Editor’s note: The following is the third in a series of FrontPage articles that will unmask the racial injustice of Democrat-controlled education by examining some of the nation’s worst (and biggest spending) school districts. Read our previous reports on the public school systems of Washington, D.C. and Detroit.
The Philadelphia public school system is on the verge of implementing what the New York Times refers to as "unprecedented downsizing" of its public school system. As many as 37 campuses, representing one of out every six public schools in the city, is slated to close by June. For those familiar with the failures that underscore union-controlled, Democrat-dominated big city public schools systems, the impetus behind these closures is unsurprising: once again we have a system with huge budget deficits that must reconciled. And once again, the brunt of that reconciliation will be borne by the city's black American school children.
Some Philadelphians are up in arms. Just recently, as the City's School Reform Commission neared its decision on which schools will be shuttered, United Action, a group of activists, clergy and elected officials, presented a analysis of the initiative, demonstrating that such closures disproportionately affect minority, poor and disabled students. Moreover, they have gotten the U.S Department of Education involved in pursuing a civil rights investigation as a result. The Philadelphia Inquirer obtained a letter from the Department to that effect, confirming that it would look into United Action's contention that the "district adopted a school closing and consolidation plan...that has a disparate, adverse impact on African American and Hispanic students, and on students with disabilities."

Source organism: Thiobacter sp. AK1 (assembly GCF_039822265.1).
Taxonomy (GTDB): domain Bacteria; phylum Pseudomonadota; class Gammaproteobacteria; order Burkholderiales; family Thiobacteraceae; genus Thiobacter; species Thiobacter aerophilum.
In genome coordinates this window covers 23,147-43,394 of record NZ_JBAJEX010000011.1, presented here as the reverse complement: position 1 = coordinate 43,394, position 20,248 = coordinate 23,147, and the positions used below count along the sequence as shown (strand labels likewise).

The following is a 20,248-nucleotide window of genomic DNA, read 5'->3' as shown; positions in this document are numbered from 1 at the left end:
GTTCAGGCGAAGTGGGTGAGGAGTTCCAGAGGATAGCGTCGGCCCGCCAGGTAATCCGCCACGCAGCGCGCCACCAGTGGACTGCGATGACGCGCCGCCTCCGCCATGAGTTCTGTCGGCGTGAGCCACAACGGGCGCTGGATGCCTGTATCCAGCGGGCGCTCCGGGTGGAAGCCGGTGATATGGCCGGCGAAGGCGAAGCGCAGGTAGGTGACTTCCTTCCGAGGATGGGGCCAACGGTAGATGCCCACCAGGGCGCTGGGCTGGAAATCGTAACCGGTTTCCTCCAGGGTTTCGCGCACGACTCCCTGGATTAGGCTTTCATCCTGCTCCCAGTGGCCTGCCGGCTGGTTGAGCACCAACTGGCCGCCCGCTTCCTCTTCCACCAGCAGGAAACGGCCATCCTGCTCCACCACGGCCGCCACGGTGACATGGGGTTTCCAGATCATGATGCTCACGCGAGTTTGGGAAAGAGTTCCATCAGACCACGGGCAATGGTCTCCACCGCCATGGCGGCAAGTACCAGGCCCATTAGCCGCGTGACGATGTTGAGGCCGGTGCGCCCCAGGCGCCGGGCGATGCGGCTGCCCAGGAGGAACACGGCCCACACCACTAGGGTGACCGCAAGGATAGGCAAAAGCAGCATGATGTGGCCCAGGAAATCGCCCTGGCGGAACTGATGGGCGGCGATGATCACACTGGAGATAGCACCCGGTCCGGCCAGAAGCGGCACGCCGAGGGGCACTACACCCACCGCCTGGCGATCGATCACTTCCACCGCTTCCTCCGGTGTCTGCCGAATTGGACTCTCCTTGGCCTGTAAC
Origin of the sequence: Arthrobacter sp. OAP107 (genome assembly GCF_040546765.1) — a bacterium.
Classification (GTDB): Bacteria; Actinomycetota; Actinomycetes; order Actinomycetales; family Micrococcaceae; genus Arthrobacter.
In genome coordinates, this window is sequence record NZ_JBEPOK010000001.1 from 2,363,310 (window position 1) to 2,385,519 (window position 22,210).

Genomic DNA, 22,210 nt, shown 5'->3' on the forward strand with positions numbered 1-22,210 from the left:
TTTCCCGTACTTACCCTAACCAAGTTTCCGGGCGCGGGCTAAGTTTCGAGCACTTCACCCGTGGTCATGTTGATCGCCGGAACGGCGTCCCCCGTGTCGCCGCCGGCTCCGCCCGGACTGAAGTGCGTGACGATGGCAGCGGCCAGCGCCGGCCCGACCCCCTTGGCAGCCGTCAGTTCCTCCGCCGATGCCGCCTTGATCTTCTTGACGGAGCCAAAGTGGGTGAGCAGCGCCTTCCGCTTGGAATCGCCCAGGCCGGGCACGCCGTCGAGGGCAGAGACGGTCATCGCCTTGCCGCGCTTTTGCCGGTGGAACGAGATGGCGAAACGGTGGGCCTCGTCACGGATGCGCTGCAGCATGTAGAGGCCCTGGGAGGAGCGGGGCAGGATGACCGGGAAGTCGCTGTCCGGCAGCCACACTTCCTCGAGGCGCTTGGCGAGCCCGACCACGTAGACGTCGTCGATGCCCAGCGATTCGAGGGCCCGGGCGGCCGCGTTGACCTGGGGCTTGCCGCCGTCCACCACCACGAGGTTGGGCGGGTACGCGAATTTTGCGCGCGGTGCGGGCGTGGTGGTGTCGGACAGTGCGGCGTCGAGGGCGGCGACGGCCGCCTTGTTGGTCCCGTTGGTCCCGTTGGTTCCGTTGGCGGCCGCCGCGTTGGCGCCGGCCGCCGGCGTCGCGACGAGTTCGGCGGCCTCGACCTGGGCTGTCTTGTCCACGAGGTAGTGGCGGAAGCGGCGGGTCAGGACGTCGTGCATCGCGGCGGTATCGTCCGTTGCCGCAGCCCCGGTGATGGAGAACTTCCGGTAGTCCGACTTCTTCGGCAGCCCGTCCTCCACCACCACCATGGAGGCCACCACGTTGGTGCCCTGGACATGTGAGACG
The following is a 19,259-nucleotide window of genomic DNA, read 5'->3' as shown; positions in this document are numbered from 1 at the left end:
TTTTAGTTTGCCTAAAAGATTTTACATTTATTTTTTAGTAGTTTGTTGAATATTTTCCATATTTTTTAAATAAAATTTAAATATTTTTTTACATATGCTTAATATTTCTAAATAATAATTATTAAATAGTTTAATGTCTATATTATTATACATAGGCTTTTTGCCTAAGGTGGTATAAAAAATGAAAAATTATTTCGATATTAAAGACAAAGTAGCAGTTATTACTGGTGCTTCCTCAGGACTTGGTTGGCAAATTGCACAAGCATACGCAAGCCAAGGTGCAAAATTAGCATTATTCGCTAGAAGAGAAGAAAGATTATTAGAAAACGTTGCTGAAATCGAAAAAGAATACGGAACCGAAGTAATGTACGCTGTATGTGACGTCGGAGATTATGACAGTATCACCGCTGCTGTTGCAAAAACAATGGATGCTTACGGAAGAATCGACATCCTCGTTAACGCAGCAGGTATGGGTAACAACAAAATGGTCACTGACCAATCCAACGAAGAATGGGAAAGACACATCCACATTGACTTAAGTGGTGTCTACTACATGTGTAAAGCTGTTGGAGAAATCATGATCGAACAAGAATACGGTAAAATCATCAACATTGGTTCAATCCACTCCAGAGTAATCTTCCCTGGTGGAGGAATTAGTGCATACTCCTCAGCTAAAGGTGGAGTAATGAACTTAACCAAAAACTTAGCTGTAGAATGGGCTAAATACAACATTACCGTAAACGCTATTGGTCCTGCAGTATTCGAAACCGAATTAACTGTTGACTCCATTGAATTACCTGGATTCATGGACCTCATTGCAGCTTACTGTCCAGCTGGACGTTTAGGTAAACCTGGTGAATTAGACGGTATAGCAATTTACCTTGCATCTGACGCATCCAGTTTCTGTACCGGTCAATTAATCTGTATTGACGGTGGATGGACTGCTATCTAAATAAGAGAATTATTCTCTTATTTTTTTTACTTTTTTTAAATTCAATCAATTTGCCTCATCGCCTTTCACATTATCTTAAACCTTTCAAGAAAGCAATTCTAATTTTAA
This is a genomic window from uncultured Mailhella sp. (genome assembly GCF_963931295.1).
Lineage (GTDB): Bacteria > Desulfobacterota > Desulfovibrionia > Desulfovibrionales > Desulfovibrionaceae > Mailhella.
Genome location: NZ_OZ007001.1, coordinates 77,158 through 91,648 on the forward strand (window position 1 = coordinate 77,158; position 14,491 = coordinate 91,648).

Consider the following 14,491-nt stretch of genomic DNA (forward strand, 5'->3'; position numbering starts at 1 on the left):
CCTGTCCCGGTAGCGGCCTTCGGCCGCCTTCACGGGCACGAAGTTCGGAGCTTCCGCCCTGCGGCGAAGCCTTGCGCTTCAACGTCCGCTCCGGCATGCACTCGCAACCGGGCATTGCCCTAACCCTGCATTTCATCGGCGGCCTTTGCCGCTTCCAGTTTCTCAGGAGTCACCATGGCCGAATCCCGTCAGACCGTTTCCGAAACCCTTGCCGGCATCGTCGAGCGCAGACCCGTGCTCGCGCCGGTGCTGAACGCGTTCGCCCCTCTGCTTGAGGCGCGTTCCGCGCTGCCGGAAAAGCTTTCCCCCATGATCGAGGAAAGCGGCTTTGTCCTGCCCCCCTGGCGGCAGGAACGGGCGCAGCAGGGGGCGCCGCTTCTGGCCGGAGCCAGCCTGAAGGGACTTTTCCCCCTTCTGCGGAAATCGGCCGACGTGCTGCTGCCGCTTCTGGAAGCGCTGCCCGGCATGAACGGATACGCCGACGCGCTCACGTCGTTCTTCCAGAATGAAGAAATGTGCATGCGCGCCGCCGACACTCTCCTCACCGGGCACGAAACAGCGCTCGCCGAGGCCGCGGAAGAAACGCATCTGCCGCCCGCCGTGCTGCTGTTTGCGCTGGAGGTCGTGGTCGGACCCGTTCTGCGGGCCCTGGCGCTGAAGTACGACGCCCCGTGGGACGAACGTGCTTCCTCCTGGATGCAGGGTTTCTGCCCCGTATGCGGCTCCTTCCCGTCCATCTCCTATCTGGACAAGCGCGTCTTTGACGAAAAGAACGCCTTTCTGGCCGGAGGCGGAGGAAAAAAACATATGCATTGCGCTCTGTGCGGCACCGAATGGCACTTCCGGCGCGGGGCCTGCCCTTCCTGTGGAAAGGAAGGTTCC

There is a bit of irony attached to this effort. The analysis was compiled by the Philadelphia Coalition Advocating for Public Schools (PCAPS). PCAPS is comprised of Action United, other community organizations -- and the district’s teachers union. Thus, while this seemingly noble effort is ostensibly aimed at stopping such closures to prevent their adverse effects on children and their parents, the reality is that 1,100 teachers would also be affected by the consolidation.
Yet PCAPS presents numbers that, if accurate, are nonetheless compelling. Of the approximately 15,000 students who would be caught up in the ensuing chaos, 81 percent are black American, in a school district where the overall number of black students is 56 percent. Twenty-four of the 37 schools that would be closed are more than 90 percent black American.
On the other hand, the Philadelphia School District (PSD) presents a reality that is equally, if not more, compelling. First, there is the problem of under-used schools. There are currently 195,000 available seats in Philadelphia schools. A staggering 53,000 of them are empty, forcing the district to maintain buildings it can no longer afford. Thus, despite borrowing more than $300 million to get through the current school year, the PSD remains $27.6 million in the red, with no relief in sight: over the next five years the total deficit is expected to hit $1.1 billion. That number reflects a cut of $419 million in financing from the state this year, as well as the end of federal stimulus funds.
Yet as it is with so many municipalities across the nation, the shortfall is also driven by ever-increasing pension costs paid to retired educators. Taxpayer contributions to Pennsylvania public pension funds in general are expected to rise by $1.5 billion in the fiscal year that ends in June, to nearly $3 billion by 2014-15. By 2019-2020, more than $5 billion will be required to maintain that funding. For perspective's sake, it should be noted that the entire state budget for this year less than $27.7 billion.